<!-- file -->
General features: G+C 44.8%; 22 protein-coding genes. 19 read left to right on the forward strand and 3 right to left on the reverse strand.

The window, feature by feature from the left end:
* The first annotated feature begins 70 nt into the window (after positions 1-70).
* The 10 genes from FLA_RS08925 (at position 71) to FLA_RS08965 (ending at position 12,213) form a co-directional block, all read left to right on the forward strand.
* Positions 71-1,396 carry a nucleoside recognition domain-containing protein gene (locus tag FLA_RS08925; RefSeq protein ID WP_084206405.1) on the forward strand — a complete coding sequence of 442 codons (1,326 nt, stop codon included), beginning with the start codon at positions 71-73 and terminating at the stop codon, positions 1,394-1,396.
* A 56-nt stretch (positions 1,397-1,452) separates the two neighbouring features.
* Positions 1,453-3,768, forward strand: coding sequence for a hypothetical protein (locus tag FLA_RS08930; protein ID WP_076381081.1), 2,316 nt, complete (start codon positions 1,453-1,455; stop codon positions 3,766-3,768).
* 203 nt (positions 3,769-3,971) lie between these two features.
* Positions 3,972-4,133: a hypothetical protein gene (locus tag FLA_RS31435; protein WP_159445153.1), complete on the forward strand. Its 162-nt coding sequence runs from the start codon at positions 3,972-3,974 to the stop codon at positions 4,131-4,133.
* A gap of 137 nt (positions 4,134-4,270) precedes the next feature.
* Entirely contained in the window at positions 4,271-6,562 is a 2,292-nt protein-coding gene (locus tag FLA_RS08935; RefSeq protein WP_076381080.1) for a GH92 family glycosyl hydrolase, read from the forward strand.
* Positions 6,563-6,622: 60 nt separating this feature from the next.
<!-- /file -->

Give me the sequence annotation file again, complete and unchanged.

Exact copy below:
General features: G+C 44.8%; 22 protein-coding genes. 19 read left to right on the forward strand and 3 right to left on the reverse strand.

The window, feature by feature from the left end:
* The first annotated feature begins 70 nt into the window (after positions 1-70).
* The 10 genes from FLA_RS08925 (at position 71) to FLA_RS08965 (ending at position 12,213) form a co-directional block, all read left to right on the forward strand.
* Positions 71-1,396 carry a nucleoside recognition domain-containing protein gene (locus tag FLA_RS08925; RefSeq protein ID WP_084206405.1) on the forward strand — a complete coding sequence of 442 codons (1,326 nt, stop codon included), beginning with the start codon at positions 71-73 and terminating at the stop codon, positions 1,394-1,396.
* A 56-nt stretch (positions 1,397-1,452) separates the two neighbouring features.
* Positions 1,453-3,768, forward strand: coding sequence for a hypothetical protein (locus tag FLA_RS08930; protein ID WP_076381081.1), 2,316 nt, complete (start codon positions 1,453-1,455; stop codon positions 3,766-3,768).
* 203 nt (positions 3,769-3,971) lie between these two features.
* Positions 3,972-4,133: a hypothetical protein gene (locus tag FLA_RS31435; protein WP_159445153.1), complete on the forward strand. Its 162-nt coding sequence runs from the start codon at positions 3,972-3,974 to the stop codon at positions 4,131-4,133.
* A gap of 137 nt (positions 4,134-4,270) precedes the next feature.
* Entirely contained in the window at positions 4,271-6,562 is a 2,292-nt protein-coding gene (locus tag FLA_RS08935; RefSeq protein WP_076381080.1) for a GH92 family glycosyl hydrolase, read from the forward strand.
* Positions 6,563-6,622: 60 nt separating this feature from the next.